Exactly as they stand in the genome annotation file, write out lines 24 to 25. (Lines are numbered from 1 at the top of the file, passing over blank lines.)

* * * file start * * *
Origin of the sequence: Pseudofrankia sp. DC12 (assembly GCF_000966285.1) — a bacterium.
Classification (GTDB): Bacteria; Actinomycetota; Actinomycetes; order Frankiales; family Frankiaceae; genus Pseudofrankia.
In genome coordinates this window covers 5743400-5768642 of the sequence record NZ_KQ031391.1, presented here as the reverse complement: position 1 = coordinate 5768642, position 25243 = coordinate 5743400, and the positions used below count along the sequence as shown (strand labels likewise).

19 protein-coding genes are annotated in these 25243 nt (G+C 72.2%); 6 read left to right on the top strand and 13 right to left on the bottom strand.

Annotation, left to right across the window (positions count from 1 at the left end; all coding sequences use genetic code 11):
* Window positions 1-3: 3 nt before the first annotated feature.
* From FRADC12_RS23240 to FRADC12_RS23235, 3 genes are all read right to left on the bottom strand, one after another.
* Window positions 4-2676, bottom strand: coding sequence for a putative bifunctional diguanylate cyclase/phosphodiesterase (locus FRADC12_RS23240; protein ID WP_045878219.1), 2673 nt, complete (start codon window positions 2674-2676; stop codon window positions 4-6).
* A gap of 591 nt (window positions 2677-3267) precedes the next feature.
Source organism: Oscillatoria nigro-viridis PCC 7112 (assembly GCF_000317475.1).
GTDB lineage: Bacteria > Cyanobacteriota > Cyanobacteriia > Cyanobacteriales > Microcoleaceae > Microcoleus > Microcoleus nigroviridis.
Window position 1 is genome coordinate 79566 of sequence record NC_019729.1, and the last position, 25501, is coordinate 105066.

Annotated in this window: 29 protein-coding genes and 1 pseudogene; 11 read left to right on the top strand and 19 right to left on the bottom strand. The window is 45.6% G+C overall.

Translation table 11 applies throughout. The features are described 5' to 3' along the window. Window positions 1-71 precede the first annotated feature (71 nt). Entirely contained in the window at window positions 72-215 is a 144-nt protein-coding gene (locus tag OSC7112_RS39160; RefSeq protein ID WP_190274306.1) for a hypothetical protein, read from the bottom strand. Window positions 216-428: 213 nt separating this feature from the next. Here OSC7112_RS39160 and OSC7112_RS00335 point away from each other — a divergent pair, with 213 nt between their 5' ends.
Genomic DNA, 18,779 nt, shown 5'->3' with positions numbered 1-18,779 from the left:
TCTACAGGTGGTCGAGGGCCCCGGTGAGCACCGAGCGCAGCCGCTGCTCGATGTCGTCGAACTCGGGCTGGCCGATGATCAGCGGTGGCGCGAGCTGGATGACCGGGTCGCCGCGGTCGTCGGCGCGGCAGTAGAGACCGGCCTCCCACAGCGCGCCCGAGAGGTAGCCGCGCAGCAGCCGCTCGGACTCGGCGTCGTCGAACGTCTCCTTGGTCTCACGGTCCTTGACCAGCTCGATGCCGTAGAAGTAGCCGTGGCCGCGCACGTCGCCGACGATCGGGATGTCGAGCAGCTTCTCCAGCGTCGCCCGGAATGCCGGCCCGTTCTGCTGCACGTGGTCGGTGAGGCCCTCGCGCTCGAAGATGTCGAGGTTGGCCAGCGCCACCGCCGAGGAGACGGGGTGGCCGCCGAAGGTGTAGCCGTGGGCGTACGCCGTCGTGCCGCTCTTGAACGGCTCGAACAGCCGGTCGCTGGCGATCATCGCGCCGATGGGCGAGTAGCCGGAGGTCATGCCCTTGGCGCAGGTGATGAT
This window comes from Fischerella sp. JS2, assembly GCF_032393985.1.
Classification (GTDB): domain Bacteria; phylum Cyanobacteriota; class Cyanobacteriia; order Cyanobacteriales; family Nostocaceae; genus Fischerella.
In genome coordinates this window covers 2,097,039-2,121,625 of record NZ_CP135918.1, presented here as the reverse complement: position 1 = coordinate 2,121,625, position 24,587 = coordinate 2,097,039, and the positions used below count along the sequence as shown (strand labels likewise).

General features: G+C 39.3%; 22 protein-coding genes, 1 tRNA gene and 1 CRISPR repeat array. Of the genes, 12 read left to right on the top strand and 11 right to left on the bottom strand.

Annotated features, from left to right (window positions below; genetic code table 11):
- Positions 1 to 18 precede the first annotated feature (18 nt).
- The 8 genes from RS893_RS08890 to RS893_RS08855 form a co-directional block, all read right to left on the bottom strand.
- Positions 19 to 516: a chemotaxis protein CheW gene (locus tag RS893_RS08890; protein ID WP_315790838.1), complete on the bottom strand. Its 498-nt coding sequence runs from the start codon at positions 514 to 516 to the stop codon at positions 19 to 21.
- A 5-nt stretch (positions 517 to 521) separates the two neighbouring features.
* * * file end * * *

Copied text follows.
- Positions 19 to 516: a chemotaxis protein CheW gene (locus tag RS893_RS08890; protein ID WP_315790838.1), complete on the bottom strand. Its 498-nt coding sequence runs from the start codon at positions 514 to 516 to the stop codon at positions 19 to 21.
- A 5-nt stretch (positions 517 to 521) separates the two neighbouring features.